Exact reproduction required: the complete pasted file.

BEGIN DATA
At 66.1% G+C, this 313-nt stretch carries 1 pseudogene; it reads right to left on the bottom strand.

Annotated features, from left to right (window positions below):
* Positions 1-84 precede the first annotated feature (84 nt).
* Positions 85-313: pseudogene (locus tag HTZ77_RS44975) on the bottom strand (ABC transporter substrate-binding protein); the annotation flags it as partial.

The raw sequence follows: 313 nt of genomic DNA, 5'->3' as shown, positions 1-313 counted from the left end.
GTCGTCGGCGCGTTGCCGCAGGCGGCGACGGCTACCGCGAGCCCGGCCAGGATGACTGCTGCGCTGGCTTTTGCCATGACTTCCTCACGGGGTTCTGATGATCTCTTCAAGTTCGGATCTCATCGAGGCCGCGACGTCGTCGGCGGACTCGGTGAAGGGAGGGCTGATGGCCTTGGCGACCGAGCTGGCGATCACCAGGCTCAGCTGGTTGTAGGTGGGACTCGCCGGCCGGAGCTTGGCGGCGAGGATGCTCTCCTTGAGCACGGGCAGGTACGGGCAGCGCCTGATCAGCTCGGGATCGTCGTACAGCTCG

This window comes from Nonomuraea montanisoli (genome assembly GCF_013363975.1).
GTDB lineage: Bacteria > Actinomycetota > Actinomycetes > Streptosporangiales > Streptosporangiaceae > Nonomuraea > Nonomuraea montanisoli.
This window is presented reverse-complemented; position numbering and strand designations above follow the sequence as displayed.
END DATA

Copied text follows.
At 66.1% G+C, this 313-nt stretch carries 1 pseudogene; it reads right to left on the bottom strand.

Annotated features, from left to right (window positions below):
* Positions 1-84 precede the first annotated feature (84 nt).
* Positions 85-313: pseudogene (locus tag HTZ77_RS44975) on the bottom strand (ABC transporter substrate-binding protein); the annotation flags it as partial.

The raw sequence follows: 313 nt of genomic DNA, 5'->3' as shown, positions 1-313 counted from the left end.
GTCGTCGGCGCGTTGCCGCAGGCGGCGACGGCTACCGCGAGCCCGGCCAGGATGACTGCTGCGCTGGCTTTTGCCATGACTTCCTCACGGGGTTCTGATGATCTCTTCAAGTTCGGATCTCATCGAGGCCGCGACGTCGTCGGCGGACTCGGTGAAGGGAGGGCTGATGGCCTTGGCGACCGAGCTGGCGATCACCAGGCTCAGCTGGTTGTAGGTGGGACTCGCCGGCCGGAGCTTGGCGGCGAGGATGCTCTCCTTGAGCACGGGCAGGTACGGGCAGCGCCTGATCAGCTCGGGATCGTCGTACAGCTCG

This window comes from Nonomuraea montanisoli (genome assembly GCF_013363975.1).
GTDB lineage: Bacteria > Actinomycetota > Actinomycetes > Streptosporangiales > Streptosporangiaceae > Nonomuraea > Nonomuraea montanisoli.
This window is presented reverse-complemented; position numbering and strand designations above follow the sequence as displayed.